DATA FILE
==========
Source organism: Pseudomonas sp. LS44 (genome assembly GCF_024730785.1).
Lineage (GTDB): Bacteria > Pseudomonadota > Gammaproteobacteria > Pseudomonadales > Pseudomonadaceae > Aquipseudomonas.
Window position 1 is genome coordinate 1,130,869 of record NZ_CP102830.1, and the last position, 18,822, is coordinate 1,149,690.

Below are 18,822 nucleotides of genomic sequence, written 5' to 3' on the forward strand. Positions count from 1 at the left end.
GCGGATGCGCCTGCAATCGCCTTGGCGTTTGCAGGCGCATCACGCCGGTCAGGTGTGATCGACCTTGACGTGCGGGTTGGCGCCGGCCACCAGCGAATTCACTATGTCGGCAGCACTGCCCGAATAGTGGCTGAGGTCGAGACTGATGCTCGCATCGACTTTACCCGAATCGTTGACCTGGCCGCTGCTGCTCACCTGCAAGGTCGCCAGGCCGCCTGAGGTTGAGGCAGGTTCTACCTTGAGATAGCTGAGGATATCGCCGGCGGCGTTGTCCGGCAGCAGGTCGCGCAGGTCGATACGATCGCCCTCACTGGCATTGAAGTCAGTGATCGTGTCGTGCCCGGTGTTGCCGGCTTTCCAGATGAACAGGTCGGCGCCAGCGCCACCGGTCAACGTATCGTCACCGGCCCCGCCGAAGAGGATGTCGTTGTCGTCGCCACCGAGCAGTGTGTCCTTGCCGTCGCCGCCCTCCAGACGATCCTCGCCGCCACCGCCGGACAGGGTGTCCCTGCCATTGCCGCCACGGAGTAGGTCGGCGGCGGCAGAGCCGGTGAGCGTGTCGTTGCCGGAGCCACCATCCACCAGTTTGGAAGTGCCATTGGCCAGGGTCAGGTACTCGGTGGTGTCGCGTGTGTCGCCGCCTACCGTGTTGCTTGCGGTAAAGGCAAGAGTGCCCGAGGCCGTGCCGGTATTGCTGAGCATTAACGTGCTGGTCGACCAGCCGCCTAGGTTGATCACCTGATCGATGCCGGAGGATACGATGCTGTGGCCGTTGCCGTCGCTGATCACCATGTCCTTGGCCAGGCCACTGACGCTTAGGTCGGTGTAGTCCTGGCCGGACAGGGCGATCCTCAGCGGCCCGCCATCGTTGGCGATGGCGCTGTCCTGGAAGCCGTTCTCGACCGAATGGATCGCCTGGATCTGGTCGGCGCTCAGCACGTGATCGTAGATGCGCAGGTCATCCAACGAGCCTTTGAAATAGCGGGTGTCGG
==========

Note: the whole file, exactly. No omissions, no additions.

Source organism: Pseudomonas sp. LS44 (genome assembly GCF_024730785.1).
Lineage (GTDB): Bacteria > Pseudomonadota > Gammaproteobacteria > Pseudomonadales > Pseudomonadaceae > Aquipseudomonas.
Window position 1 is genome coordinate 1,130,869 of record NZ_CP102830.1, and the last position, 18,822, is coordinate 1,149,690.

Below are 18,822 nucleotides of genomic sequence, written 5' to 3' on the forward strand. Positions count from 1 at the left end.
GCGGATGCGCCTGCAATCGCCTTGGCGTTTGCAGGCGCATCACGCCGGTCAGGTGTGATCGACCTTGACGTGCGGGTTGGCGCCGGCCACCAGCGAATTCACTATGTCGGCAGCACTGCCCGAATAGTGGCTGAGGTCGAGACTGATGCTCGCATCGACTTTACCCGAATCGTTGACCTGGCCGCTGCTGCTCACCTGCAAGGTCGCCAGGCCGCCTGAGGTTGAGGCAGGTTCTACCTTGAGATAGCTGAGGATATCGCCGGCGGCGTTGTCCGGCAGCAGGTCGCGCAGGTCGATACGATCGCCCTCACTGGCATTGAAGTCAGTGATCGTGTCGTGCCCGGTGTTGCCGGCTTTCCAGATGAACAGGTCGGCGCCAGCGCCACCGGTCAACGTATCGTCACCGGCCCCGCCGAAGAGGATGTCGTTGTCGTCGCCACCGAGCAGTGTGTCCTTGCCGTCGCCGCCCTCCAGACGATCCTCGCCGCCACCGCCGGACAGGGTGTCCCTGCCATTGCCGCCACGGAGTAGGTCGGCGGCGGCAGAGCCGGTGAGCGTGTCGTTGCCGGAGCCACCATCCACCAGTTTGGAAGTGCCATTGGCCAGGGTCAGGTACTCGGTGGTGTCGCGTGTGTCGCCGCCTACCGTGTTGCTTGCGGTAAAGGCAAGAGTGCCCGAGGCCGTGCCGGTATTGCTGAGCATTAACGTGCTGGTCGACCAGCCGCCTAGGTTGATCACCTGATCGATGCCGGAGGATACGATGCTGTGGCCGTTGCCGTCGCTGATCACCATGTCCTTGGCCAGGCCACTGACGCTTAGGTCGGTGTAGTCCTGGCCGGACAGGGCGATCCTCAGCGGCCCGCCATCGTTGGCGATGGCGCTGTCCTGGAAGCCGTTCTCGACCGAATGGATCGCCTGGATCTGGTCGGCGCTCAGCACGTGATCGTAGATGCGCAGGTCATCCAACGAGCCTTTGAAATAGCGGGTGTCGG